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Challenges of Disposition Decision Making for Pediatric Trauma Patients in the Emergency Department

  • Bat-Zion Hose
  • Pascale Carayon
  • Peter Hoonakker
  • Abigail Wooldridge
  • Tom Brazelton
  • Shannon Dean
  • Ben Eithun
  • Michelle Kelly
  • Jonathan Kohler
  • Joshua Ross
  • Deborah Rusy
  • Ayse Gurses
Conference paper
Part of the Advances in Intelligent Systems and Computing book series (AISC, volume 818)

Abstract

About 9.2 million children visit the emergency department (ED) in the US annually because of trauma and 20% experience a missed injury. Upon arriving to the hospital, physicians evaluate the child and make the ED disposition decision of whether to admit, operate or discharge. The objective of this study is to report the challenges mentioned by healthcare professionals about ED disposition decision making. We conducted 11 interviews with 12 healthcare professionals and identified 2 challenges of ED disposition decision making. The first challenge was timing of the decision; e.g., an ED nurse explained that a quick decision by physicians is important for providing timely patient care to critically ill children. The second challenge was leadership and team organization; e.g., the OR nurse and surgery resident both mentioned the need to know who to listen to so that they can understand what to do. Analyzing these challenges to ED disposition decision making can help to identify sociotechnical solutions for enhancing team situation awareness.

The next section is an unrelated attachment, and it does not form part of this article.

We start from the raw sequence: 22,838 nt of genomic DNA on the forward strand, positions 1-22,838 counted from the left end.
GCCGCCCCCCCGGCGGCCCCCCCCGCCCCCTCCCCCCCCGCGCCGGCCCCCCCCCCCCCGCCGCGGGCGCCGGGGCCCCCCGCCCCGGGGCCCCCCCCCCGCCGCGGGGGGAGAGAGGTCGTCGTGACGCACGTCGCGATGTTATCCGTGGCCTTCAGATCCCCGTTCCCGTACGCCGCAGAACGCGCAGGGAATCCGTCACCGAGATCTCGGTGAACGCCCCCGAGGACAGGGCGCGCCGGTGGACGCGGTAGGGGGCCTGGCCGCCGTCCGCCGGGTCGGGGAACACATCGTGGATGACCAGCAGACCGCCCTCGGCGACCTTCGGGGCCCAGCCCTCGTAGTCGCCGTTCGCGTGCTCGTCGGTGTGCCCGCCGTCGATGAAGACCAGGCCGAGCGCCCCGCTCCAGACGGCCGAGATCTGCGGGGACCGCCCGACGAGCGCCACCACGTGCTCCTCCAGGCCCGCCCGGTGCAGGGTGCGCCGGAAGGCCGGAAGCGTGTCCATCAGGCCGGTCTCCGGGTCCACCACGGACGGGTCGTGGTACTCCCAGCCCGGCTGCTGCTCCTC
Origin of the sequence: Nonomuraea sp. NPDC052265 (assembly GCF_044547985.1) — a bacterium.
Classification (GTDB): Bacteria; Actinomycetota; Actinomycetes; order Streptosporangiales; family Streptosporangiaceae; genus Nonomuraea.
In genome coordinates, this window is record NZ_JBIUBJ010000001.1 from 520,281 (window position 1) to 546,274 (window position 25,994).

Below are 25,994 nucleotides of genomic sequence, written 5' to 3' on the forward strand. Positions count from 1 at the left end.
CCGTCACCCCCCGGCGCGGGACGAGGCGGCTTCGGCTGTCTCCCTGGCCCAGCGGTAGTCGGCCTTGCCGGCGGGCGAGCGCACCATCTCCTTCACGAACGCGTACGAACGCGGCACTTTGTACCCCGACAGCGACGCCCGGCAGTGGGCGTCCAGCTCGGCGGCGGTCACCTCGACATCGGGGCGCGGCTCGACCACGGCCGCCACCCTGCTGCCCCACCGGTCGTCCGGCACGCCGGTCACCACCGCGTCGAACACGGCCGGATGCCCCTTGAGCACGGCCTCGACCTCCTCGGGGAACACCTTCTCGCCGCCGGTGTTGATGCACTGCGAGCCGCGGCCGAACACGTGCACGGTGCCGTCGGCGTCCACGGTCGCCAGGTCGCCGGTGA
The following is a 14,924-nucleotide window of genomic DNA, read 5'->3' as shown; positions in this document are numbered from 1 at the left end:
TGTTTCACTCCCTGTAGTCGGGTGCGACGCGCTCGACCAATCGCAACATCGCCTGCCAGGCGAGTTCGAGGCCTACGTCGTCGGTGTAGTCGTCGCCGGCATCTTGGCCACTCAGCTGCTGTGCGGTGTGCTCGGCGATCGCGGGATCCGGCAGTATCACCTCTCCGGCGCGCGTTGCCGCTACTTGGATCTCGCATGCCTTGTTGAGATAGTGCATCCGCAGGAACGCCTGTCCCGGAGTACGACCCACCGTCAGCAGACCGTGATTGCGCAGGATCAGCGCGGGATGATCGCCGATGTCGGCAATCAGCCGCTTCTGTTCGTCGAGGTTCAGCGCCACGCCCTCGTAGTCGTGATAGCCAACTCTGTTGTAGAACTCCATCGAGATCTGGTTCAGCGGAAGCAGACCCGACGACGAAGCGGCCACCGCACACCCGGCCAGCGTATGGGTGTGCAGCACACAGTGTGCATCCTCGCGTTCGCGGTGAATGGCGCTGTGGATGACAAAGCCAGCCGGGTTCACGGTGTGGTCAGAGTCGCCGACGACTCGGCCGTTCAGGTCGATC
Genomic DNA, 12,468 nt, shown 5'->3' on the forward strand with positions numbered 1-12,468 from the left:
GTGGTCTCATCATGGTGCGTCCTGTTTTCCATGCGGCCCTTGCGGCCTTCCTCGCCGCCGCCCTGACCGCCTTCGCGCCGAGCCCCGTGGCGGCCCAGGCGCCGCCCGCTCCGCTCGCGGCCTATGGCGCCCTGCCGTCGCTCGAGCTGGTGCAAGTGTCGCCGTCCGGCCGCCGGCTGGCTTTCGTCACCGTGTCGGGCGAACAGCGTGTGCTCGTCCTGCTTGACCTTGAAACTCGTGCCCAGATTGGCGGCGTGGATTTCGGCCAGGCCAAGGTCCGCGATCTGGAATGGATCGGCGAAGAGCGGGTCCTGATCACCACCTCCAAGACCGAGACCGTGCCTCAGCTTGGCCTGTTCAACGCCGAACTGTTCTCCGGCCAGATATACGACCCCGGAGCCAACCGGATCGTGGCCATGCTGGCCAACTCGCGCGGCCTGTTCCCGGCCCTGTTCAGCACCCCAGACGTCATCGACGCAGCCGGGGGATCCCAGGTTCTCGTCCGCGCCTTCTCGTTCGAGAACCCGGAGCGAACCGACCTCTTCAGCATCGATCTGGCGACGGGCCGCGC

Keywords

Pediatric trauma Decision making Coordination ED disposition Patient safety Team situational awareness 

Notes

Acknowledgements

Funding for this research was provided by the Agency for Healthcare Research and Quality (AHRQ) [Grant No. R01 HS023837]. The project described was also supported by the Clinical and Translational Science Award (CTEAM SA) program, through the National Institutes of Health (NIH) National Center for Advancing Translational Sciences (NCATS), [Grant UL1TR002373]. The content is solely the responsibility of the authors and does not necessarily represent the official views of the funding agencies. We thank the study participants, as our research would not be possible without them.

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Copyright information

© Springer Nature Switzerland AG 2019

Authors and Affiliations

  • Bat-Zion Hose
    • 1
    • 2
  • Pascale Carayon
    • 1
    • 2
  • Peter Hoonakker
    • 2
  • Abigail Wooldridge
    • 1
    • 2
  • Tom Brazelton
    • 3
  • Shannon Dean
    • 3
  • Ben Eithun
    • 4
  • Michelle Kelly
    • 2
    • 3
  • Jonathan Kohler
    • 3
  • Joshua Ross
    • 3
  • Deborah Rusy
    • 3
  • Ayse Gurses
    • 5
  1. 1.Department of Industrial and Systems EngineeringUniversity of Wisconsin-MadisonMadisonUSA
  2. 2.Center for Quality and Productivity ImprovementUniversity of Wisconsin-MadisonMadisonUSA
  3. 3.UW School of Medicine and Public HealthMadisonUSA
  4. 4.American Family Children’s Hospital, University of Wisconsin Hospitals and ClinicsMadisonUSA
  5. 5.The Armstrong Institute for Patient Safety and Quality, Johns Hopkins UniversityBaltimoreUSA

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